01: There will likely be a wave of new books coming out on the sexual abuse crisis in the Catholic Church in the next few months.
Two recent works suggest that the scandals often relate to other issues in Catholicism. Betrayal: The Crisis In The Catholic Church (Little, Brown and Co, $23.95) by the investigative staff of the Boston Globe, relates how the initial scandal in the Boston area became a church-wide issue. The book, which reads as if a single author penned it, recounts the crisis both through reporting on the inner workings of the church in the U.S. (including the process by which bishops covered up the incidents), as well as in many in-depth interviews with the abused and abusers.
The book comes to few solid conclusions about the crisis, though it tends to locate most hopes for reform with the new groups of Catholic laity organizing and a “post-John Paul II” change of leadership that encourages more openness in the church.
The book Goodbye, Good Men, (Regnery Publishing, $27.95) by Michael S. Rose, makes no pretense of being an unbiased journalistic examination of the issues surrounding the sexual abuse crisis. Rather, it serves as an expose on the dissenting and gay subcultures in Catholic seminaries. Actually, the book, at least as originally published, made little reference to sexual abuse by priests.
But the new edition has been repackaged by its publisher, with a new introduction and other revisions that address the crisis. Rose’s main argument is that well-qualified, orthodox prospective priests are being filtered out of the seminary process by liberals, thus creating an artificial and contrived priest shortage.
Rose writes that the “root of [the child abuse problem and the cover-up] extends down to the very place where vocations to the priesthood germinate: the seminary…a corrupt, protective network starts in many seminaries where gay seminarians are actually encouraged to `act out’ or `explore their sexuality’ in highly inappropriate ways.” But Rose, whose evidence for his claims are mainly anecdotal, doesn’t explain how many of the accused priests were the products of the much more conservative seminary culture of the early to mid-1960s.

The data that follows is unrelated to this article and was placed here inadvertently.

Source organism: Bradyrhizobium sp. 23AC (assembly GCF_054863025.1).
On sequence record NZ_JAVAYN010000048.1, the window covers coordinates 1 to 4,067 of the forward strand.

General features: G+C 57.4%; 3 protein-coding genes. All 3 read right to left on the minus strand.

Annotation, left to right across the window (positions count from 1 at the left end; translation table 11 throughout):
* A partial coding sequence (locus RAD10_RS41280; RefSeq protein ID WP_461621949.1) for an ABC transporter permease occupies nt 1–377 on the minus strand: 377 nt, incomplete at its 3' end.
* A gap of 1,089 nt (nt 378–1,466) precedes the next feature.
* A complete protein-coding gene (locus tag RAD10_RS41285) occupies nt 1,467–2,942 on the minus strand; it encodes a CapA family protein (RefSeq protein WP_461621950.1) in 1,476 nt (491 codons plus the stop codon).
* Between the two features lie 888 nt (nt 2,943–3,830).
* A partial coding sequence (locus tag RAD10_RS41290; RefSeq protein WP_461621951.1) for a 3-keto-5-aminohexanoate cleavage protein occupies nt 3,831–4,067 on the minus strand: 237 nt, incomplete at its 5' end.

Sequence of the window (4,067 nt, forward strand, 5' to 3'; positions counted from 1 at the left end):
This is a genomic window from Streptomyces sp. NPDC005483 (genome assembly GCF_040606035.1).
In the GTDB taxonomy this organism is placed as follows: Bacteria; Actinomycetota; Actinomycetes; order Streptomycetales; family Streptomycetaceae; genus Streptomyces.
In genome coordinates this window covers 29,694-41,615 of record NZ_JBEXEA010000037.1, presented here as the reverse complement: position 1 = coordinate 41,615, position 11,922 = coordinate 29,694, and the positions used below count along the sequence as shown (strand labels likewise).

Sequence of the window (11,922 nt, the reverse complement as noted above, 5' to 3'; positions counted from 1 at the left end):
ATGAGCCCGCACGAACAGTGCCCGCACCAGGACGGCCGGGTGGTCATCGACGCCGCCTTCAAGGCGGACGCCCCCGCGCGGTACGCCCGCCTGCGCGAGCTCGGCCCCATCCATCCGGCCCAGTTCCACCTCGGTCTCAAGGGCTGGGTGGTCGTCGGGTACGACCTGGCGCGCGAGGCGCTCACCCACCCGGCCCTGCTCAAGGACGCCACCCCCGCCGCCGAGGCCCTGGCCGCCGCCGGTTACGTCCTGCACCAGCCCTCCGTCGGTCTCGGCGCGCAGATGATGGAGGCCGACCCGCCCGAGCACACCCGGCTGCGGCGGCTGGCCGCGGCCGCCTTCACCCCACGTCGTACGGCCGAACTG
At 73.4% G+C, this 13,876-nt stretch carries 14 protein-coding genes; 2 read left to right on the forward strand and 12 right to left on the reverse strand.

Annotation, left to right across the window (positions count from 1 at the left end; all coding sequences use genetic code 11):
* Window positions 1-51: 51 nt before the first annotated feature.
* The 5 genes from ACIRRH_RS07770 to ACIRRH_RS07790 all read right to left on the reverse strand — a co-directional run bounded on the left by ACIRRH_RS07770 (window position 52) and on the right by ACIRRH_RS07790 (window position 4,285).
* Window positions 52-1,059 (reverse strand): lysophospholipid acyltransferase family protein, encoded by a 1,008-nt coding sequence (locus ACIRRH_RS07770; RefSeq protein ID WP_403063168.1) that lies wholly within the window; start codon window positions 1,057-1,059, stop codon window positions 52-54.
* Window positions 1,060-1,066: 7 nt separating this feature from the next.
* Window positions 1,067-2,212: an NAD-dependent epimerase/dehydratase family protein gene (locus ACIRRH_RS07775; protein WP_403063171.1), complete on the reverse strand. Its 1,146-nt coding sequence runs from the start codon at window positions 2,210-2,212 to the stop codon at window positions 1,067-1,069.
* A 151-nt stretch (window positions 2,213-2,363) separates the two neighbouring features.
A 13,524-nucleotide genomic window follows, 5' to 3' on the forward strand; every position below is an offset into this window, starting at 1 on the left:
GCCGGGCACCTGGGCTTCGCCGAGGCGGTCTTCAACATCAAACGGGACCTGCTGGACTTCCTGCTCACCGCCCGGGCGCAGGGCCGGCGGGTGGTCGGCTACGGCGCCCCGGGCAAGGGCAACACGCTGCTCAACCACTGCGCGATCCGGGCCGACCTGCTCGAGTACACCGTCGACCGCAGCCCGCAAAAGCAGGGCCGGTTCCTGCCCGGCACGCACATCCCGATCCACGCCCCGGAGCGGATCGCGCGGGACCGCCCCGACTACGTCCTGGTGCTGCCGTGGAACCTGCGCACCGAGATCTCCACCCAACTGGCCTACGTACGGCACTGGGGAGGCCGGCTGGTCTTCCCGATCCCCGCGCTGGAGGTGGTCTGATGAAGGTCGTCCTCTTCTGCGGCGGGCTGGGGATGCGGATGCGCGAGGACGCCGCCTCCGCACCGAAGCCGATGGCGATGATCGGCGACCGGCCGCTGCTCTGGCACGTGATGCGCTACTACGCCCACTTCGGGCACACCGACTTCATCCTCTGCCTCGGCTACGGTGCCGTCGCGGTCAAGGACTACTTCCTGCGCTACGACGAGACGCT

02: Books on Islam, particularly the meaning of Islamic jihad in light of Sept. 11, are likely to be another kind of religion best-seller. The following four books also focus on the current state and possible futures of militant Islam. John L. Esposito’s Unholy War: Terror In The Name Of Islam (Oxford University Press, $25) provides the most thorough theological background to the events of September 11 and Islamic extremism in general.
Esposito acknowledges the growing influence of radical Islam, but adds that it is due as much to “political and economic conditions” as theology. He stresses the dynamism and diversity of the faith around the world (in contrast to such critics as Samuel Huntington with his thesis on the “clash of civilizations” between Islam and the West). He sees reform as ultimately carrying the day in worldwide Islam rather than a “globalized Jihad.”